These tips will take you as close as possible to the ever-elusive impenetrable pheasant pen

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Imagine the scene: a young fox is out for his usual evening stroll, hunting for his own supper now that mum has kicked him out. Meanwhile, you have just settled several hundred succulent pheasant poults in your pen in one of his favourite woods. As he wanders by he gets a whiff of that wonderful scent, and for him it is just as much of a draw as the smell wafting down the street from the chippy as you exit the pub at closing time. Who can blame the fox for trying his luck?

Predation losses within and close to pheasant release pens fall into two categories: mass kills of naïve poults that are caught together on the ground, and the gradual “attrition” that comes as a bird or two are carried off day after day for weeks on end. Most mass kills tend to happen in the pen, whereas the attrition loss happens both inside and out. Also, because there are no carcases left about, the latter type of predation can go on completely undetected, and eventually add up to more than a mass kill.

Judging by all the scaring devices I see hanging in trees, most keepers concern themselves with deterring predators; but wise keepers also make life difficult for those that are undeterred. So, let’s go back to basics, and think about this aspect.

This guide to building an impenetrable pheasant pen covers these key points:

  • Check perimeter fences for any gaps, weaknesses or damage
  • Site electric fences about 40cm away from the edge of the pen
  • Maintain a good habitat for your pheasants
  • Try to keep release numbers below 1,000 poults per hectare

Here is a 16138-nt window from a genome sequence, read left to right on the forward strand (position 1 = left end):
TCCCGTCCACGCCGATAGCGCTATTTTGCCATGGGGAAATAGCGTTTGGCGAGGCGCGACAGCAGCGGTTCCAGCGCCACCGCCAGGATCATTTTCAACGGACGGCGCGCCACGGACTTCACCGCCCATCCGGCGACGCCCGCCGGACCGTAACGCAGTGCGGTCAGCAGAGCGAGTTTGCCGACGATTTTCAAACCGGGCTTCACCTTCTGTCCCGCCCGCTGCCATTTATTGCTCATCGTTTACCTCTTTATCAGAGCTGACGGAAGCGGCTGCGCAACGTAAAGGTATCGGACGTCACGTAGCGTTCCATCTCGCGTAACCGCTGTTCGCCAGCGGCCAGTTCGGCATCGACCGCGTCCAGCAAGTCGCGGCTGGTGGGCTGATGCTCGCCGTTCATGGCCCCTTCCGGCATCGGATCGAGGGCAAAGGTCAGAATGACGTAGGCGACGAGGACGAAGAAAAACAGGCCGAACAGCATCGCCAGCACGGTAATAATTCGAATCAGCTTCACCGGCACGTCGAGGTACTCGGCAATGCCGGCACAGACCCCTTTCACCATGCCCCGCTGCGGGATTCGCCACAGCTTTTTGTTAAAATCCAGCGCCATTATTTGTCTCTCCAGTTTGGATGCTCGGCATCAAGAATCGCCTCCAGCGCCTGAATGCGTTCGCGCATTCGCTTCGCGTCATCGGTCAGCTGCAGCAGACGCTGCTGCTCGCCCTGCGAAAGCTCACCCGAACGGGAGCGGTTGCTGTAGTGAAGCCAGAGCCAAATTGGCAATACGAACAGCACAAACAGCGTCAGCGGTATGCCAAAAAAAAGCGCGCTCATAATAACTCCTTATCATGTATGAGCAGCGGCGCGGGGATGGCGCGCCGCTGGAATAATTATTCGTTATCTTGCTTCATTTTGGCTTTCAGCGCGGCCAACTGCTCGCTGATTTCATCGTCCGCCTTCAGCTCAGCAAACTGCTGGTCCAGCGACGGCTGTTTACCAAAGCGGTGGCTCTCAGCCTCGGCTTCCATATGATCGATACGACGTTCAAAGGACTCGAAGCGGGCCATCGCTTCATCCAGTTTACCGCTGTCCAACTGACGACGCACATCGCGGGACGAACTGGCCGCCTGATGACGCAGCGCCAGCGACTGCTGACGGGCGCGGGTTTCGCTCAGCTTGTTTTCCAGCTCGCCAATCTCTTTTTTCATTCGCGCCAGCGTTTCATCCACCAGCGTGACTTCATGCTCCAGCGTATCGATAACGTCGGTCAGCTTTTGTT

• Carefully set traps for small predators such as stoats
  • Keep foxes in check using legal methods of fox control
  • Mink rafts protect poults and help wetland conservation
  • Visual and audible deterrents are effective in the short time

A decent fence
Despite what many people think, most mass kills in pens are caused by ground predators breaking in, and the fox tops the list. Making a fence entirely fox-proof is impossible, but you can make life pretty hard for foxes. Anything less than 2m high can be jumped, and anything that is not either turned out and buried or pegged down may well be dug under. Siting fences close to easily climbed trees with low overhanging branches invites foxes to drop in from above.

electric fenceElectricity
Electric fences (above) are a great boon in protecting a pen, but please remember that they work best when all four feet are firmly earthed. A double strand of wire at about 15cm and 30cm high, around 50cm out from the main fence, works well. I surmise that after a brush with this, the whole fence becomes a zone of fear that won’t be tested further.

Good habitat
We all know that pheasants should regard the pen area as home — a good place to come back to each evening. Plenty of good roosting is important for this, and it also encourages newly released poults to get off the ground early, to where they are much safer from mass kills. Having plenty of low shrubby ground cover is a good stepping stone in this direction, and it also gives good places to hide when danger threatens in daytime. A good pen should have a third each of sunny spots, low cover and good roosting scattered in a mosaic over the entire area. This keeps the birds well spread out, and makes them much safer than when huddled in big groups.

Enough room
My colleagues at the GWCT have carried out years of research into the impacts of pheasant releasing on other wildlife, and this has shown that keeping release densities to not more than 1,000 poults per hectare of pen avoids significant damage to the woodland habitat. Fortuitously, it also seems to help avoid health problems. Keeping to this rule of thumb reduces predation losses twice over, first by making birds harder for predators to find, and secondly through the fact that healthy poults are harder to catch than sick ones.

Birds of prey